Two thymic stromal fractions previously shown to have specific enhancing effects on anatomically distinct T cell populations were tested for their capacity to induce functionally distinct T cell subsets.
Parental mice were injected with either soluble thymic fraction (STF) or insoluble thymic fraction (ITF), and their lymphoid cells were harvested 11 days later. It was shown that ITF elicited a splenic corticosensitive T cell subset endowed with enhanced graft-versus-host reaction (GVHR)-inducing capacity. On the other hand, STF increased, mainly in lymph nodes, the number of corticoresistant T cells significantly less active in GVHR. Furthemore, lymphocytes from ITF-treated parental donors could become corticoresistant with reduced GVHR activity after a 1-hr in vitro incubation with STF.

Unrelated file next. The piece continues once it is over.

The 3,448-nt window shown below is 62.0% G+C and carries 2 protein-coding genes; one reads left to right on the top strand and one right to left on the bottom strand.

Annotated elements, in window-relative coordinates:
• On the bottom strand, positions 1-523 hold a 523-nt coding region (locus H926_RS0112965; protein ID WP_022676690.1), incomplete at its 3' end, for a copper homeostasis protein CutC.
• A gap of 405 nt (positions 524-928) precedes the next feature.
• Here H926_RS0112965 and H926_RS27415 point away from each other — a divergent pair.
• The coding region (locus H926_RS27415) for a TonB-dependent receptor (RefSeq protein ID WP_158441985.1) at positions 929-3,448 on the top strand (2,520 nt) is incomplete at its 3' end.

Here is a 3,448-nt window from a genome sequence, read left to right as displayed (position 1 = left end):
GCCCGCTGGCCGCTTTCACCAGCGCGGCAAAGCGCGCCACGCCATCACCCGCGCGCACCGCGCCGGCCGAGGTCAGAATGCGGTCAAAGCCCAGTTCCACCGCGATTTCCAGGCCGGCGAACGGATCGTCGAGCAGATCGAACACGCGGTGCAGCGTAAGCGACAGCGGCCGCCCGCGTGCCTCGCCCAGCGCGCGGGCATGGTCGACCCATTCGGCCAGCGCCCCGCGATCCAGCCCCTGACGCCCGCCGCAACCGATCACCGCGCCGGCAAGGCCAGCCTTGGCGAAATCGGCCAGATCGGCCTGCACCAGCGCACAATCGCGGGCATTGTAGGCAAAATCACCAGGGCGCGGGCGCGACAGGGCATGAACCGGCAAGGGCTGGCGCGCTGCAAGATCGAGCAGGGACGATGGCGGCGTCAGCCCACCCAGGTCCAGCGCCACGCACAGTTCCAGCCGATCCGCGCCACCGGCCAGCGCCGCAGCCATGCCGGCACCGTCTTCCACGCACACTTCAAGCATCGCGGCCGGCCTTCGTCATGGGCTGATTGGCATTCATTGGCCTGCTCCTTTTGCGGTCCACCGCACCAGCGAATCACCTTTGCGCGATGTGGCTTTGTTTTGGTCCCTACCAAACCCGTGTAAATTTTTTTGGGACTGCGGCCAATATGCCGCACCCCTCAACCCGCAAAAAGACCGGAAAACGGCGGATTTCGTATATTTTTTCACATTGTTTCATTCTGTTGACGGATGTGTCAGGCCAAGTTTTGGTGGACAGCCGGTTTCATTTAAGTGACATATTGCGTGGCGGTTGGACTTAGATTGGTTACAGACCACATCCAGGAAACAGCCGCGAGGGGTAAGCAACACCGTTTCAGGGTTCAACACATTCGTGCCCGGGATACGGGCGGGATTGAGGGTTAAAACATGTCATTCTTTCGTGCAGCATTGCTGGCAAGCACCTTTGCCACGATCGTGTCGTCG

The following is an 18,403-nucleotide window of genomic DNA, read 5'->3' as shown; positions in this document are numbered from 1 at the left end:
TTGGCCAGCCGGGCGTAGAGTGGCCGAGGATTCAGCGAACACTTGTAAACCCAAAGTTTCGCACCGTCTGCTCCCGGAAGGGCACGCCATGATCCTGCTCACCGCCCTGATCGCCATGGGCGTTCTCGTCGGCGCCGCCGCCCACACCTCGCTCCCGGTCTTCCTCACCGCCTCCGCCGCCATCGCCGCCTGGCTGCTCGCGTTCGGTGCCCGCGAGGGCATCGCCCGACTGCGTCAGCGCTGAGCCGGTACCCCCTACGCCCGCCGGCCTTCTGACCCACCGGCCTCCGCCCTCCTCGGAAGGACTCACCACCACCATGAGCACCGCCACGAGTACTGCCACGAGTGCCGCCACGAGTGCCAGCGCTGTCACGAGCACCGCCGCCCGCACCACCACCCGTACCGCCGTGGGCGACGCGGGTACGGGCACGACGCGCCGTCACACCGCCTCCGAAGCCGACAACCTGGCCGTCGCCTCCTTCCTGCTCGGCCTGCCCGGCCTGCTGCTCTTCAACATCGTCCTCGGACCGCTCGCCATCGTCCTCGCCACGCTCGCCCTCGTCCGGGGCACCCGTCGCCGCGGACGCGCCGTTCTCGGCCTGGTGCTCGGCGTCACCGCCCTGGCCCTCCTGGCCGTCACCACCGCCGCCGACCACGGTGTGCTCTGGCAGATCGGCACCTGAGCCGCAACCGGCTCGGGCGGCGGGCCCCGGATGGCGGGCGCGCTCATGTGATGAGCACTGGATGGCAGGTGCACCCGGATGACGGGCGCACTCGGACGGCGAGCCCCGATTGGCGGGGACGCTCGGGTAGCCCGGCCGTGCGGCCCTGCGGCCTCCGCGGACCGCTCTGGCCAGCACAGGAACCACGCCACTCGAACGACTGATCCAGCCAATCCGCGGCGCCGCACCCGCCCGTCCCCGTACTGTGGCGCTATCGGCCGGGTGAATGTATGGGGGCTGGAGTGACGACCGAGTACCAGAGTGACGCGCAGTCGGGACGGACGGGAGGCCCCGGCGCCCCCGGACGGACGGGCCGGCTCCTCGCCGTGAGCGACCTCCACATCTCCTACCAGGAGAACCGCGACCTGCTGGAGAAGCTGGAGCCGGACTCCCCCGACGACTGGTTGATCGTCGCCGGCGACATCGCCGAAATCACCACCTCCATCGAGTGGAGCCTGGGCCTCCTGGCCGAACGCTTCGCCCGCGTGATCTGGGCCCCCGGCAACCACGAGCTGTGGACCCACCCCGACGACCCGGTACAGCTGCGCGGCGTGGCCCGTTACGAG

We have thus shown that two different elements of the thymic microenvironment could modulate the intensity of the GVHR by modifying the equilibrium between two T cell subsets. These are believed to represent two consecutive differentiation stages.